Types of Fleet Maintenance Workers

Fleet maintenance requires several different types of workers to implement successfully. The three types of workers involved in fleet maintenance are:

  • Drivers: Drivers spend more time with fleet vehicles than anyone. For this reason, they have a responsibility to perform daily diagnostics. Fleet drivers should be the first ones to notice and communicate vehicle warning signs. 
  • Fleet Mechanics: Large organizations often invest in dedicated in-house mechanics to perform regular maintenance on pools of vehicles. However, many organizations find it more cost-effective to outsource their fleet maintenance needs to service centers and licensed garages. These technicians perform maintenance work as needed.
  • Fleet Managers: Fleet managers are in charge of overall fleet and maintenance programs. All maintenance plans and schedules go through them. Additionally, fleet managers oversee the selling of old vehicles and acquiring of new ones. Besides upholding safety standards, their most important objective is upholding vehicle value by organizing routine maintenance, strategizing fuel-efficient routes, and making sound purchase/resell decisions. 

How Can Fleet Management Be Improved? 

The easiest way to improve fleet management and maintenance programs is through the use of fleet management software. These platforms enable organizations to track all vehicles within one centralized database. Managers can also assign standard operating procedure (SOP) checklists, monitor driver behavior, integrate inventory and parts management, and schedule recurring work orders. 

Often referred to as Computerized Maintenance Management Systems (CMMS), fleet management software also sometimes provides tracking systems, remote speed and engine revolution control, and remote security features. The software enables  managers to monitor assets for maintenance efficiency, cost-control, and optimized driver scheduling opportunities. MaintainX is one such provider that includes smartphone compatibility, instant messaging, and a user-friendly interface. 

Machine Maintenance Certifications and Training 

Maintenance personnel need to have professional qualifications to undertake their duties. Training and certification programs test an individual’s working knowledge and skills. Some of the most popular programs include:

  • IMI Certification: This certification by the International Maintenance Institute targets professionals throughout the overall maintenance industry. There are different levels of certification depending on experience.
  • Certified Maintenance & Reliability Technician (CMRT): The CMRT certification by the Society for Maintenance & Reliability Professionals (SMRP) is for maintenance technicians experienced in corrective maintenance, predictive maintenance, preventive maintenance, and troubleshooting.

Minimum requirements for fleet certification enrollment can vary substantially. Some programs are solely performance-test-based while others also require coursework. Most programs, however, require a given number of years of experience in the maintenance industry for entry.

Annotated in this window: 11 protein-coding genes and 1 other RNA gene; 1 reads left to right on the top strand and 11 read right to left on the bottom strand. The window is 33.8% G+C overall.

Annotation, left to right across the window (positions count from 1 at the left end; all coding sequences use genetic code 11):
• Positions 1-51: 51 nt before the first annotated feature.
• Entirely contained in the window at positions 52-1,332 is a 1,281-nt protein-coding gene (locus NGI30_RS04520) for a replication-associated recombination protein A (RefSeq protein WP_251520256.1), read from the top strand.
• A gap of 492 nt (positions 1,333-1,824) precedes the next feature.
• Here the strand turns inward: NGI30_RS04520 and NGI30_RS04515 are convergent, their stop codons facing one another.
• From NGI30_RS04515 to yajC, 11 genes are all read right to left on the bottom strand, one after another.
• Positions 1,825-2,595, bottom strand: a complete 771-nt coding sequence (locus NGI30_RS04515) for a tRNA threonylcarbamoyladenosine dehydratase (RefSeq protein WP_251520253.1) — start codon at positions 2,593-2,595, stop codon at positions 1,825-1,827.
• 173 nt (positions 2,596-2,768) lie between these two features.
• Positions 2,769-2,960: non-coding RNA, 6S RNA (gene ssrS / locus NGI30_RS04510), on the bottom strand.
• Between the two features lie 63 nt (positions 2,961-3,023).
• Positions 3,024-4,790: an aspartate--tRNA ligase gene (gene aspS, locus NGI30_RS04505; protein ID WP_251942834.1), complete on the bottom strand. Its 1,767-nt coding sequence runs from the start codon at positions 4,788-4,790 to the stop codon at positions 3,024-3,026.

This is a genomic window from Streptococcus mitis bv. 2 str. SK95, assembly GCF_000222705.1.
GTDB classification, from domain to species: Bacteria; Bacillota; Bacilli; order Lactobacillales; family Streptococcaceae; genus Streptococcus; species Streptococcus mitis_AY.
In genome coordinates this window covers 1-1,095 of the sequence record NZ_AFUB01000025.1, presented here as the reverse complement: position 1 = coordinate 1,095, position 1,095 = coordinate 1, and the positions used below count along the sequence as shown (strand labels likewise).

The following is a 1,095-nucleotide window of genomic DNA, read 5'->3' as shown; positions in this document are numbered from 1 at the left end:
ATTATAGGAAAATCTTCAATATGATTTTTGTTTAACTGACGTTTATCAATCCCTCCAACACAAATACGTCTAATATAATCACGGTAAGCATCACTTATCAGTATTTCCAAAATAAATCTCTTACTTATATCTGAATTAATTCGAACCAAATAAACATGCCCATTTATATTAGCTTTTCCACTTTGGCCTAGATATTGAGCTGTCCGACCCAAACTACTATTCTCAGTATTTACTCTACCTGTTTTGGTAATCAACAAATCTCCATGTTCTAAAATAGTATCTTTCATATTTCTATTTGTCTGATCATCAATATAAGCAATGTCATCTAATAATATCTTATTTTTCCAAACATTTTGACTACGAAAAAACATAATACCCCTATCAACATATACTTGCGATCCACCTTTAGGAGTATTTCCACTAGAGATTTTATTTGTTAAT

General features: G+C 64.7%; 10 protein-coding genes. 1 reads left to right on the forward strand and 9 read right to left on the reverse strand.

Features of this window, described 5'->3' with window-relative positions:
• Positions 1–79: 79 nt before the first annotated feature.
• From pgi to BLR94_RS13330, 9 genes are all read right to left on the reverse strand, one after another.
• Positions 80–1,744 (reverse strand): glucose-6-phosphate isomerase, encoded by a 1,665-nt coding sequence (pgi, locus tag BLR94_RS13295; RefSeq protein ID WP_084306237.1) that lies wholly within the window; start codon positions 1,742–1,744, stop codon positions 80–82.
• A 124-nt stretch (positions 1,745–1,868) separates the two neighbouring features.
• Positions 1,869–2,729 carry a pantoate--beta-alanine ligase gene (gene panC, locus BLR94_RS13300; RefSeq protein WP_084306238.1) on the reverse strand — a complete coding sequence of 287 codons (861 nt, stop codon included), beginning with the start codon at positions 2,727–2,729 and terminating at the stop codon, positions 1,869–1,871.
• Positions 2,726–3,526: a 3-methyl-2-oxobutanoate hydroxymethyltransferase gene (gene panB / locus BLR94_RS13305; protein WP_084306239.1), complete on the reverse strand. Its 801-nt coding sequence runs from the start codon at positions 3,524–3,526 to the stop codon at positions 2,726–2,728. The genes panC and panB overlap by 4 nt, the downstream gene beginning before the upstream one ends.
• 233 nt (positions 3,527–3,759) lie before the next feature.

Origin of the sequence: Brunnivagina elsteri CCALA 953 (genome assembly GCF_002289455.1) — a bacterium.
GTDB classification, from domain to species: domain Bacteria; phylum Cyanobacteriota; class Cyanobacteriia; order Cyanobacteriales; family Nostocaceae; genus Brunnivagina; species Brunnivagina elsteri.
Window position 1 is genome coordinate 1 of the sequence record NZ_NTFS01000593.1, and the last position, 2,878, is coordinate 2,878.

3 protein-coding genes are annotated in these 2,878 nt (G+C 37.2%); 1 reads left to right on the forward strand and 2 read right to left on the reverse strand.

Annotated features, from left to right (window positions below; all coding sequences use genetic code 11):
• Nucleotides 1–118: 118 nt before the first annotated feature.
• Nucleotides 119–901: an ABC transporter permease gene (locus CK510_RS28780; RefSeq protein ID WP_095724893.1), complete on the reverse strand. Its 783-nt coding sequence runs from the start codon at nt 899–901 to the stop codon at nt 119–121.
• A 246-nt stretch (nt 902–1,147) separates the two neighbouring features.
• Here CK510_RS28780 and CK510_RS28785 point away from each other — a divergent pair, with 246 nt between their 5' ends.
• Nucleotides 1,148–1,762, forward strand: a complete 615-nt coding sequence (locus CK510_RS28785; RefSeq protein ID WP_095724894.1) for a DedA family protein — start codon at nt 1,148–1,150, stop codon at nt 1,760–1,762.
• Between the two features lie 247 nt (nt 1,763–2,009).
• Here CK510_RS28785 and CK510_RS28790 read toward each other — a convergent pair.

FAQ: 

What Does Fleet Size Mean?

Fleet size refers to the total horsepower of all vehicles owned by an organization. It’s calculated by adding the horsepower of all the different vehicles under an organization’s ownership.

What Are Fleet Expenses? 

Fleet expenses are daily operational costs incurred from running a company’s vehicles. They include fuel, servicing, insurance, and maintenance costs.

What Is a Fleet Service?

Fleet service refers to activities aimed at helping an organization select, maintain, optimize, and manage its fleet. It includes choosing the right vehicles, tracking all of the licenses and titles for each vehicle, and implementing a comprehensive maintenance and repairs program.

How Do You Manage a Fleet?

Managing a fleet entails organizing, supervising, and recording all aspects of company vehicles. Fleet managers implement cost-saving policies, organize fleet maintenance schedules, and ensure drivers undergo effective training. The primary goal of fleet management is to minimize costs while improving productivity, efficiency, safety, and customer satisfaction.

How Does a Fleet Management System Work?

A fleet management system is a digital platform used to monitor fleet vehicles and fleet maintenance workers from a centralized dashboard. The software helps to minimize the complexities of fleet management and maintenance costs. A fleet management system consists of software, telematics, maintenance planning, security systems, parts management, and warranty tracking.

What Is The Best Fleet Management Software?

There are several fleet management software available in the market that assist with electronic logging device (ELD) compliance, GPS tracking, and route planning. The top  popular fleet management platforms are Connecteam, US Fleet Tracking, and RTA Fleet Management. Managers seeking additional support organizing fleet maintenance tasks and regulatory inspections (e.g. DVIRs, DOT and BIT) should consider MaintainX.

The MaintainX smartphone app includes creating, assigning, and tracking work orders; inspection checklist templating; digital audit recording; and instant messaging features that enhance maintenance team communication. 

Should I Purchase a Fleet Vehicle?

Fleet vehicles can make for a good second-hand purchase. This is because they usually have a robust maintenance program that keeps them in good condition and is less expensive. The only downside is that they may have higher mileage because of frequent use. They also have a lower resale value.

How Do You Maintain Fleet Vehicles?

The best way to maintain fleet vehicles is through strategic preventive maintenance programs. Vehicles should regularly receive both short- and long-term inspections to change parts, refill oils/coolants, and ensure everything is in tip-top shape. Fleet vehicles owners should also retain thorough records of maintenance history to manage scheduling future upkeep. 

Conclusion

Fleet maintenance is an integral part of organizations that depend on vehicles for success. Companies with large vehicle pools should use fleet management systems to streamline their maintenance and operations, decrease costs, and keep everyone safe.